Friday, October 5, 2007

Maria 2007

Tonight I went to the 11th annual ART for AIDS Evening of Silent and Live Auctions benefiting UCSF AIDS Health Project which provides mental healthcare and support for people living with HIV. The well attended fund-raising event hosted by Bonhams & Butterfields auction house was colorfully lovely, and tasty, and just enebriating enough. I was wearing ballet pink and felt pretty for the first time in a while.

I toured all the art before the bidding. There were several pieces of art that, as an artist I wanted to copy, and, if I were a person of means, I would have wanted to buy. But I didn't look at almost any people in the eye except the friend I brought and the hors d'ouvres and wine servers. I was afraid of running into people I might have known from a long time ago but that I wouldn't recognize or be able to place. One of the people I did want to see to thank saw me before I saw her, which was nice, and hugged me. Another I reached out and shook hands with and said, "Good to see you," in passing, but I'm not sure if he recognized or placed recognition of me or not--but he would be good at not being readable that way if he wanted not to be.

The live auction was charged and interesting. I watched the room from standing at a little standing table with my wine and lttle crab things with three men I never looked at. They weren't the same three men by the time I sat down in a fold-up chair to the right of my friend. I don't know how many items sold, but it all seemed to go quickly, and the participants seemed pleased with the sales. Near the closing of the auction, (the second to last item up), my friend raised one of our two ticket/bidding-number programs at a $2100 dollar call for a permanent pigment print of a man's face superimposed on Marie Antoinette's portrait, titled "Maria 2007" by Deborah Oropallo. It was not one of my favorites. All eyes paying attention were on my friend for the few seconds before they were all on someone else. He raised the bidding number, and attention of the room, and my heartbeat, again at $2900. The print ultimately sold to someone I didn't see for $3100 to happy-seeming applause.

At the beginning of the waning for the applause, a salt-and-pepper haired woman to my right leaned over me to my friend and asked him--if she might ask--why it was that he quit his bidding at $2900, and reminded him that, after all, this is "the moment" for the artist, Deborah Oropallo--who has quite a following in the gay community. And that the money raised goes to such a good cause. My friend sincerely did not hear her at all and smiled nicely. She turned to me and asked me why he quit, and asked also--"if she might ask'--to tell her about my collection.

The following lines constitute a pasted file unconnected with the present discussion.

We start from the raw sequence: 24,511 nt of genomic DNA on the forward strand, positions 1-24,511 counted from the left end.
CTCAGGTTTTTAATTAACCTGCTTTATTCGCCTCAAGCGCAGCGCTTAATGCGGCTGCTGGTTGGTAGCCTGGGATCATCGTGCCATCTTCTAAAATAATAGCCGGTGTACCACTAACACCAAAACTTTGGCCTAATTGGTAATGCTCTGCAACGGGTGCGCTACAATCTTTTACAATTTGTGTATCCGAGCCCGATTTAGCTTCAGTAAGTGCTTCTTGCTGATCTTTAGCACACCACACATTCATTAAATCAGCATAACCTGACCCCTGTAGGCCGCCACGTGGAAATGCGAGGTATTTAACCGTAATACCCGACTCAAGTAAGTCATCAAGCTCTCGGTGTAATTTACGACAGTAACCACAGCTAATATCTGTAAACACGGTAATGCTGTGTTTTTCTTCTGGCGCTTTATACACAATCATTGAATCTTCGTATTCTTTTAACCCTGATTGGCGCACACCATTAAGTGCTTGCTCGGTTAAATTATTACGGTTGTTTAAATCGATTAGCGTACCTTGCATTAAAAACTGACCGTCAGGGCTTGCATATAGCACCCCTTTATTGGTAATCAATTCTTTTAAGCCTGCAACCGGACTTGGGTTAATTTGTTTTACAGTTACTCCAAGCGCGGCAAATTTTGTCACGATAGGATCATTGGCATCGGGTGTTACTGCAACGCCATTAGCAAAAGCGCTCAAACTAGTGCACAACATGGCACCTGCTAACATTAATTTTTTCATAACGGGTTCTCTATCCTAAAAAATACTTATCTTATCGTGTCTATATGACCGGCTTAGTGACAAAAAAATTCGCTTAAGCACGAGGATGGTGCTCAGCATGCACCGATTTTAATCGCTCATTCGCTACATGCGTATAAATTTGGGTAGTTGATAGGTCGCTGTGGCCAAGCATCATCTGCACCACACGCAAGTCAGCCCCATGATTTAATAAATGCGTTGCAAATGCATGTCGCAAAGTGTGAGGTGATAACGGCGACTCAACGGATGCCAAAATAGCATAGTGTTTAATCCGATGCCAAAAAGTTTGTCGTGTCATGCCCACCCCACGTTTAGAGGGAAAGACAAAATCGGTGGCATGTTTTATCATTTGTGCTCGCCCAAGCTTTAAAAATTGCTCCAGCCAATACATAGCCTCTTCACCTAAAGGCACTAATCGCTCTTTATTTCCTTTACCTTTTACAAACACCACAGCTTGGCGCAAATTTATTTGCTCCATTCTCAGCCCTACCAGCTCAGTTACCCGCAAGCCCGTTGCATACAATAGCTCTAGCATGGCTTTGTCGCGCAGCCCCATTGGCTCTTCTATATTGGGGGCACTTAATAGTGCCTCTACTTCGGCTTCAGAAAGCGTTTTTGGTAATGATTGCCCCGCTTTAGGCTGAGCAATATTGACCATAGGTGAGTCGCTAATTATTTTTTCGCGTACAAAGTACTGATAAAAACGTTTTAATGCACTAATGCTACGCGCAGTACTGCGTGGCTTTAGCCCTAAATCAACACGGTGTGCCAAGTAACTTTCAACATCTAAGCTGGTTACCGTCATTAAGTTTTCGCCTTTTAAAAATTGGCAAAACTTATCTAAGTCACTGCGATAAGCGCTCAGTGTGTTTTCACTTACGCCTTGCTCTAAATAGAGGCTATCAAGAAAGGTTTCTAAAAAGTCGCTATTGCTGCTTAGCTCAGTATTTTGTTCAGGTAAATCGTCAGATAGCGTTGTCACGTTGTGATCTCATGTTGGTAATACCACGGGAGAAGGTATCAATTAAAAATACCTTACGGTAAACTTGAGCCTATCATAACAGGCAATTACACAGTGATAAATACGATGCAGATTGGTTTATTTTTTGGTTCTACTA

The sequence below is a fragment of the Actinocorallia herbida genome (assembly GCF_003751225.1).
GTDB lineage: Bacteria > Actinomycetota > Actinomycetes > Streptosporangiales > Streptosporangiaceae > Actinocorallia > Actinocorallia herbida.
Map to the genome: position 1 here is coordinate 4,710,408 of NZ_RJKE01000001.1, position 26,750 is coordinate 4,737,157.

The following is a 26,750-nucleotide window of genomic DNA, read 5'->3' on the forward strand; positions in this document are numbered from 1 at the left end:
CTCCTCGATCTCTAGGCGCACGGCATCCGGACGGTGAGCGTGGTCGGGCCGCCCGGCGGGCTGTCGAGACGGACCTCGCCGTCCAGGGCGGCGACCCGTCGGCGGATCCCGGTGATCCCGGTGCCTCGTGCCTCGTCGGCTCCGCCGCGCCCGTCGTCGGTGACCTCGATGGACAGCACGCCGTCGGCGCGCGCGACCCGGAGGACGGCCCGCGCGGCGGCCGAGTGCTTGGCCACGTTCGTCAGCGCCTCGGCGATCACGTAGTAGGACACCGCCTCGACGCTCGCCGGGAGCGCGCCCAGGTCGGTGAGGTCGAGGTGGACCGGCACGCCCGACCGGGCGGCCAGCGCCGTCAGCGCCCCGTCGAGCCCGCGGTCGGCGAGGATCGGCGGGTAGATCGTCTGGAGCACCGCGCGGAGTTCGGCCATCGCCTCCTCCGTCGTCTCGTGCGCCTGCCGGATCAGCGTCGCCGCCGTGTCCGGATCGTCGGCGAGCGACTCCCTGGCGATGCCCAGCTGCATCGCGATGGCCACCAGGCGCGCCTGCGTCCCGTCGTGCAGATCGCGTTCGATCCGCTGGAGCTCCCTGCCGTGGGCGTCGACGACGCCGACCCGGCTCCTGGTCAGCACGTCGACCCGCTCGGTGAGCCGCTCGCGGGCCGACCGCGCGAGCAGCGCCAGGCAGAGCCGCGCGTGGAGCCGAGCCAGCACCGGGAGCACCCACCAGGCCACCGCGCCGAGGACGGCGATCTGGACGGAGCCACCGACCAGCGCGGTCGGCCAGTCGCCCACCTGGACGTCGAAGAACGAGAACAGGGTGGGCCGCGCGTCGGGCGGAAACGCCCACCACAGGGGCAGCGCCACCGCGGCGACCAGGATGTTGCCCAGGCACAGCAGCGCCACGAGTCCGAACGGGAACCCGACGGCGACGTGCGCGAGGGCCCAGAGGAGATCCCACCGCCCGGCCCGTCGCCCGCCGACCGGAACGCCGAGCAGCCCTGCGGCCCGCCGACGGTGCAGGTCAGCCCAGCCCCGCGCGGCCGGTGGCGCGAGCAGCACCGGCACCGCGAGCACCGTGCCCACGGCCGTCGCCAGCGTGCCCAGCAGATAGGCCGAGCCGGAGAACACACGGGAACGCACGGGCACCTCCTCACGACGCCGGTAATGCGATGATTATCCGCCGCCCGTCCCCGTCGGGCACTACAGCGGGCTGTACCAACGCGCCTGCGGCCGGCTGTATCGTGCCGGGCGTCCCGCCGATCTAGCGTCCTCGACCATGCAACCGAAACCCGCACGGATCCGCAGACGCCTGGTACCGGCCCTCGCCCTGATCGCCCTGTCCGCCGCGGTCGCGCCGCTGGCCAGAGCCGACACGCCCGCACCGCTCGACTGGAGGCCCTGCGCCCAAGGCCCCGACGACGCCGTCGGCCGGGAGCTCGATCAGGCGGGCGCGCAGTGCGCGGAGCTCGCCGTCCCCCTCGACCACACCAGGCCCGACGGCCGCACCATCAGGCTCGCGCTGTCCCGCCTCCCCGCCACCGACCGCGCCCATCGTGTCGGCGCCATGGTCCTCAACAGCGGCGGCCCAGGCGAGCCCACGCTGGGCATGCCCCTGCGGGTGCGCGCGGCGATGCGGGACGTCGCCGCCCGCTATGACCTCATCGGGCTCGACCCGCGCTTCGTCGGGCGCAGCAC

I wanted to say, and wish at the moment that I had said, "Oh, no, no, Honey... [with that exact satisfyingly informative laugh some gay men perform when some straight women mistake them for straight]. No, no, see, I am just a client of the benefiting agency, AIDS Health Project--I have AIDS, and mental health problems, and I save up money each year for the $50 admissions for myself and for someone who hasn't been to this event before. And this here, [gesture to my friend], this is my straight friend and shelter from storms, and cat-sitter--for when I get to go out of San Francisco to visit people I'm related to, or suddenly need to go gut houses in New Orleans, or for when I am involuntarily committed to the psych ward of San Francisco General Hospital for quitting eating and the wardens threaten to break into my apartment to let Animal Control go get my cat to take care of her while I'm being taken care of.... But thank you for asking--about my collection. And I don't know why my friend quit bidding on "Maria 2007," or started.

In most of my past I would have said easily in that situation: "I am a client of the benefiting agency. Thank you for your support of us," and either walked off with a polite smile if possible or handled the reaction with poise, and gone home done.

But instead I pretended for real that I didn't hear the salt-and-pepper-haired woman at all either, and I smiled encouragingly. I'm older now. I don't know what that has to do with it, but it does.

And now I've come home to my exquititely beautiful ebony oriental shorthair cat. And I am hanging with unfinished emotional business. --Not just about the art collector/benefactor woman (who did not herself bid on anything. Nor did her companion).

But I can't talk about the rest of it. I have to leave it at that.

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